Put down that drink ! : the double jeopardy drunk driving defense is not going to save you.
962308 ST [electronic version only]
Iowa Law Review, Vol. 81 (1996), No. 3 (March), p. 775-809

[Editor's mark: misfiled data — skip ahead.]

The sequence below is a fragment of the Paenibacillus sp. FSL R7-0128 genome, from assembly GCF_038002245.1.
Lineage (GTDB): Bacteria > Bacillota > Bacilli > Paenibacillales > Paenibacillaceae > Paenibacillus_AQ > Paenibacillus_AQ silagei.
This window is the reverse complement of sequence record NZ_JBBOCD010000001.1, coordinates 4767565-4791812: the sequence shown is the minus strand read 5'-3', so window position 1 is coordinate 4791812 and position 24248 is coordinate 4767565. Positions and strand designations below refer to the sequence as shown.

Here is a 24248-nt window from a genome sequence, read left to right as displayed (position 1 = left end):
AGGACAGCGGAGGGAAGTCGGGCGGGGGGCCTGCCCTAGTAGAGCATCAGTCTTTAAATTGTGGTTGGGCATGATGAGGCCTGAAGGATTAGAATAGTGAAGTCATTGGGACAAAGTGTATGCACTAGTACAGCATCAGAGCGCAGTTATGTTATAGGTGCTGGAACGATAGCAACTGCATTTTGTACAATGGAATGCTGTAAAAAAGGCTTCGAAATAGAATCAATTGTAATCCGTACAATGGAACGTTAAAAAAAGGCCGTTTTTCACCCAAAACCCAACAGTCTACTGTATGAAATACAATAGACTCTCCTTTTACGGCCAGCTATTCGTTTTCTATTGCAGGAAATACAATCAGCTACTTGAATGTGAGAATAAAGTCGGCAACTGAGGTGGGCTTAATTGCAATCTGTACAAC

|Samenvatting||Drinking and driving don't mix. Alcohol-impaired drivers impose enormous costs on public health and safety in the United States. Recent statistics reveal the extent of this dangerous combination: alcohol-related crashes cost society over $46 billion per year and cause over 42% of all traffic fatalities--more than 16,800 deaths annually. This amounts to almost one alcohol related fatality every thirty minutes. Nearly two out of every five Americans are involved in alcohol related crashes during their lifetimes. In response to this pressing problem, the federal government passed the 1988 Drunk Driving Prevention Act (DDP Act). The DDP Act encourages states to pass strict drunk driving laws, including administrative license suspension (ALS) statutes which authorize the immediate seizure and suspension of the driver's license of a person arrested for drunk driving. Although evidence suggests that these laws have reduced drunk driving, the future of ALSs is uncertain. Nationally, drunk driving defendants are challenging the combined use of ALSs and criminal drunk driving statutes, using the so-called Double Jeopardy Drunk Driving defence (DJDD defence). According to this defence, once the state has suspended a driver's license pursuant to an ALS statute, a subsequent criminal drunk driving prosecution is unconstitutional. Since late 1994, trial courts in at least twenty-six states and one United States District Court have accepted the defence in dismissing criminal drunk driving charges, holding that such charges following ALSs are unconstitutional. Although state and federal lower courts are grappling with this issue, the Supreme Court has refused to rule on its merits. This Note discusses and criticizes the DJDD defence. Part I discusses the DDP Act's impact on typical state drunk driving laws. Part II outlines traditional Supreme Court double jeopardy doctrine. Part III discusses three recent Supreme Court decisions and two lower federal court decisions that have expanded the scope of the constitutional definition of punishment and contributed to the emergence and acceptance of the DJDD defence. Part IV analyses the DJDD defence. This Note concludes that the DJDD defence is insupportable because it is based on isolated language from Supreme Court holdings taken out of context, and because the defence expands the scope of punishment in double jeopardy jurisprudence far beyond the Court's actual holdings and intent. (A)|
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